Severe Aplastic Anemia: What Is It & Treatment Options
What is Aplastic Anemia?
Aplastic anemia is a blood disorder in which the body's bone marrow doesn't make enough new blood cells. The 3 main types of blood cells your body needs are red blood cells (to carry oxygen), white blood cells (to fight infection), and platelets (to control bleeding).
When stem cell medicine was first used as a treatment for severe aplastic anemia, the only option was an allogeneic hematopoietic stem cell transplant: in simpler words, a transplant from another person of the type of stem cells that can turn into blood cells. Standard transplant procedures first use chemotherapy and radiation to destroy the existing cells in the bone marrow. Depending on age, smaller transplants use no or very small amounts of chemotherapy and radiation. HLA typing, which is used to look at the proteins on the cells, is used to match patients to a suitable match.
Currently, the only option for treating aplastic anemia is an allogeneic transplant. Standard transplants use chemotherapy and radiation to destroy the cells.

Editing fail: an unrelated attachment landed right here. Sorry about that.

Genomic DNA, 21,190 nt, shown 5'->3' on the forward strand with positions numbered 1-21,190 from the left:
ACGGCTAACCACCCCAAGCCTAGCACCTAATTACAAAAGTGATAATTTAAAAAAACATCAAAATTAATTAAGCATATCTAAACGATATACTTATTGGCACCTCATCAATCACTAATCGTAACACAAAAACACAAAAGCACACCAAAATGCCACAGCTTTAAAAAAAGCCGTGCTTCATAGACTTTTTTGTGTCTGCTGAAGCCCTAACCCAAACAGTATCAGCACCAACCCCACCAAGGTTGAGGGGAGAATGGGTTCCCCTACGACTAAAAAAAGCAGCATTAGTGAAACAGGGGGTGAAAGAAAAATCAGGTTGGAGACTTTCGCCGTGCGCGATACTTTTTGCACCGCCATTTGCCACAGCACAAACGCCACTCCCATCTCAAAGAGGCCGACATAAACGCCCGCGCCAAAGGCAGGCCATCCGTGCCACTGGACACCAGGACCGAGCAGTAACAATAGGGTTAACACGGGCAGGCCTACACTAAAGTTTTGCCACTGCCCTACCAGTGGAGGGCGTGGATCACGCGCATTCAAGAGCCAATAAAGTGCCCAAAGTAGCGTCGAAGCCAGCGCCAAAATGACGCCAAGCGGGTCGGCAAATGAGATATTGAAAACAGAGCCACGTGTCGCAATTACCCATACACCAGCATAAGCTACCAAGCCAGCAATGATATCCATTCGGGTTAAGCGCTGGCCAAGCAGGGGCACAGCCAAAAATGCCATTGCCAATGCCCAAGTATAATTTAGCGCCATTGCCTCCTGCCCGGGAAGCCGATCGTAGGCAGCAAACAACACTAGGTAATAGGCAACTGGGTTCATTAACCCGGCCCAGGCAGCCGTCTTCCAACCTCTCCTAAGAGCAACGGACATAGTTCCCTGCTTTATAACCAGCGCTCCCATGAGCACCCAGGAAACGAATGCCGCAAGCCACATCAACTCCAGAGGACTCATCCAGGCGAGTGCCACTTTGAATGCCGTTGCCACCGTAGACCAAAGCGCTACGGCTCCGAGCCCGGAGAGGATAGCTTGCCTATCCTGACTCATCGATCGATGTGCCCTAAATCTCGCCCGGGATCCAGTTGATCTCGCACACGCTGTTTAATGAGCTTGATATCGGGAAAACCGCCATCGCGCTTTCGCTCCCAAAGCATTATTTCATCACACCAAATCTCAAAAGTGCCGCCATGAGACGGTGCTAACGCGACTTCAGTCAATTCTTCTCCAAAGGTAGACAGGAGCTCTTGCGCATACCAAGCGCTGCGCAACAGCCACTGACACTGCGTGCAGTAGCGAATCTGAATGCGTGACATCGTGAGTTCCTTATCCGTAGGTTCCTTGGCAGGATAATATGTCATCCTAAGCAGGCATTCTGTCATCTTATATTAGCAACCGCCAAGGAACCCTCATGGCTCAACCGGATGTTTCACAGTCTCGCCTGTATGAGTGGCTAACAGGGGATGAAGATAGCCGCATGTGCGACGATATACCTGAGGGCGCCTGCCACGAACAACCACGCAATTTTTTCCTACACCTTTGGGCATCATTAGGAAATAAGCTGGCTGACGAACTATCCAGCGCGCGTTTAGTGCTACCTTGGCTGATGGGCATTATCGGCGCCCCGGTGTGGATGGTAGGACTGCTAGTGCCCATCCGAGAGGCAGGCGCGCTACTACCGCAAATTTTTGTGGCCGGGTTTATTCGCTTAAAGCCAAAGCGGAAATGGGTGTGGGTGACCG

A Clinical Trial and Advancements
A 2013 study conducted by doctors at Children's Hospital of Orange County successfully transplanted autologous cord blood in a 9-year old male child with acquired severe aplastic anemia, the first successful transplant using the patient's own cord blood for this condition. The transplant was successful following immunoablative chemotherapy. They concluded that with increasing numbers of cord blood cryopreservation, the use of autologous cord blood in the treatment of severe aplastic anemia might be considered as initial therapy. This was the first successful application of autologous cord blood hematopoietic cell transplantation in a pediatric patient with acquired severe aplastic anemia using an immunoablative preparative regimen consisting of fludarabine and cyclophosphamide. This was found to be an effective and safe alternative to the complications with the use of matched unrelated donor hematopoietic cell transplantation.
Since then, more research into autologous cord blood transplants has been undertaken that has further demonstrated safe, effective treatment utilizing the patient's own cord blood.
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